Nuclear weapons have served the world well. Without them, the great powers and their allies and satraps might have gone to battle many times. With them, we were delivered from bloodshed even during tremendously laden confrontations. Like the Berlin blockade and the Cuban missile crisis. One can argue that atomic capabilities are what have kept the peace. Where there are no such arms war is what it always was: a constant intrusion on civil life.

These ruminations are occasioned President Obama's appeal for universal nuclear disarmament. I am not really against it. How can one be? But it appears odd to me that this should suddenly become a matter of high policy when far more urgent nuclear threats are right here staring us in the face. The perils posed by Pakistan, Iran and North Korea are not exactly alike. Yet in one way they seem to be: we do not appear to be motivated to curb their appetites, and it's because we are afraid or we haven't the slightest idea how. If you can't bake chocolate cookies go make a souffle.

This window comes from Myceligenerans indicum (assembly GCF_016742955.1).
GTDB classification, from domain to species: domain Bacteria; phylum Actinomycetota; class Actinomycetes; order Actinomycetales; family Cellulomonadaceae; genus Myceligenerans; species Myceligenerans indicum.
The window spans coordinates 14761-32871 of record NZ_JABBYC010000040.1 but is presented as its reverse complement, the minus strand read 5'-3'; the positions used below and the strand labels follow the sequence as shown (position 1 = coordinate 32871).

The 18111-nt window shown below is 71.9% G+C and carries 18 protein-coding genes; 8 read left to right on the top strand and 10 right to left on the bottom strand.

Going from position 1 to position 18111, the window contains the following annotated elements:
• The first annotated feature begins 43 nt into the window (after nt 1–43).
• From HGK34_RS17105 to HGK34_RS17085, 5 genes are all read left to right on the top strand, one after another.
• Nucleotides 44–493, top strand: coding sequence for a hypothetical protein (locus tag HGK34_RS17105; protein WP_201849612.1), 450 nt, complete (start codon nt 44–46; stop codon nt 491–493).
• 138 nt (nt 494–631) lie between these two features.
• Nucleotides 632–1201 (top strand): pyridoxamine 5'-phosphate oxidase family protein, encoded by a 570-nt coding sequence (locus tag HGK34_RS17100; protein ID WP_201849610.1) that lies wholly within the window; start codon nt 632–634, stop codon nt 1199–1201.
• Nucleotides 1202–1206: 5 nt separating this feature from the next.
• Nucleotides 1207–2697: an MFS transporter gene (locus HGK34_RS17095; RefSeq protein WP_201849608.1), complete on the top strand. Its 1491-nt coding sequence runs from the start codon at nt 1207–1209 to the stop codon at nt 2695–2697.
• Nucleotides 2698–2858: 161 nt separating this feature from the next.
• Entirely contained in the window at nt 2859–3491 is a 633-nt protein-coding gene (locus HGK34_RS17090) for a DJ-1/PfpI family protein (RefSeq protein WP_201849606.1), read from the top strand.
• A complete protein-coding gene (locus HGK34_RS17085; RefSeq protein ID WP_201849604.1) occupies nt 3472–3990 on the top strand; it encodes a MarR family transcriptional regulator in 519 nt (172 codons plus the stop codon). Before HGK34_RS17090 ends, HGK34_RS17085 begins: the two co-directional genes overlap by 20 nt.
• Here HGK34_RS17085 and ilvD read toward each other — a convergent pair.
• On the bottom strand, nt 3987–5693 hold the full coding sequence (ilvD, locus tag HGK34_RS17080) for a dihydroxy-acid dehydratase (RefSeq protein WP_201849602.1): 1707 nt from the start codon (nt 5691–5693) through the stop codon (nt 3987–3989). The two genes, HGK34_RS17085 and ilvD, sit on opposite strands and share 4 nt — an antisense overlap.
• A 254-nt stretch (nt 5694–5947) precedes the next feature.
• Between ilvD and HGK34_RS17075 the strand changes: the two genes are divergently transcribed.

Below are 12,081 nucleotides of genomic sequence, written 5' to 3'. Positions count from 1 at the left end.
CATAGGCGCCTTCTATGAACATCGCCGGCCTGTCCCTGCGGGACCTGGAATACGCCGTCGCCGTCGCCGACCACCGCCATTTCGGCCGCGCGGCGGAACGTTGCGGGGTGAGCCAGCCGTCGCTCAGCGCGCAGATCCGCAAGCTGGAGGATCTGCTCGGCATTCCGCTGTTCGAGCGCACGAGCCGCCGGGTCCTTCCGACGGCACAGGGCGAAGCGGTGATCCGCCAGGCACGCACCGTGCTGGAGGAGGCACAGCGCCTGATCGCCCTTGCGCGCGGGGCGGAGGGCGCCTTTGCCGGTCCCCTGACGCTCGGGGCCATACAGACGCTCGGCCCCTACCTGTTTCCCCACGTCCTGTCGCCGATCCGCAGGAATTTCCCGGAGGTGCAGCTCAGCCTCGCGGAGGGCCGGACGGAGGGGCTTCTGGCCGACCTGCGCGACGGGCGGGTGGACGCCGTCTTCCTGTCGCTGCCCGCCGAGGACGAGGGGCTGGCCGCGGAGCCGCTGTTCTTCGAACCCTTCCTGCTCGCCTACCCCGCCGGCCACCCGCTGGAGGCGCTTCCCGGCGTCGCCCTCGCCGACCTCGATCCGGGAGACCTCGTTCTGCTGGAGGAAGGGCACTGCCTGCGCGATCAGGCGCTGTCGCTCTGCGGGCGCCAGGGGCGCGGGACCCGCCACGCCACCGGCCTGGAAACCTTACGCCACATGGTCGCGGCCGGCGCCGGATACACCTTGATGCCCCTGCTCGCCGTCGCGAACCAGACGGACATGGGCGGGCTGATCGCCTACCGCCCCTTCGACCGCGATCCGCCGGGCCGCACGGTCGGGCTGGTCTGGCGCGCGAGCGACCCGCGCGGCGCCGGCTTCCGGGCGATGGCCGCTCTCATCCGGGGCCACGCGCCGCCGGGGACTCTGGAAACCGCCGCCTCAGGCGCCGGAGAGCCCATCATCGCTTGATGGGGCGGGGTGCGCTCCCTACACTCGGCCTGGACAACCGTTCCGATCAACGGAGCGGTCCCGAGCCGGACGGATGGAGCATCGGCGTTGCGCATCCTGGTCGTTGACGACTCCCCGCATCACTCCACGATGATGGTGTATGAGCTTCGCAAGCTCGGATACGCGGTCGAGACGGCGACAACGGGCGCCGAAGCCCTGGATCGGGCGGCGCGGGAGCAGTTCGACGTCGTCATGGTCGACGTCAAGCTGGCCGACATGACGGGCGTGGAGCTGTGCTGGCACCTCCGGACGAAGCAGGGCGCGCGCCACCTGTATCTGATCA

Deterrence still seems to me a wise option in treating with powerful and responsible states. Still, giving up deterrence among these states will guarantee nothing among rogue states and now Muslim millennial movements.

Peter Scoblic tells us that he sleeps more soundly now that the president has launched his nuclear initiative. I'm not sure whether Peter will or should be an index of anything. Maybe he drinks too much coffee or coke during the day.

I certainly don't have anything definitive to say about the nuclear question.

But the brilliant historian and political thinker Anne Applebaum does. In Tuesday's Slate, she has published a provocative article on why the very effort at abandoning nuclear weapons is more dangerous than the great powers having them. She calls it, "No Nukes? No Thanks."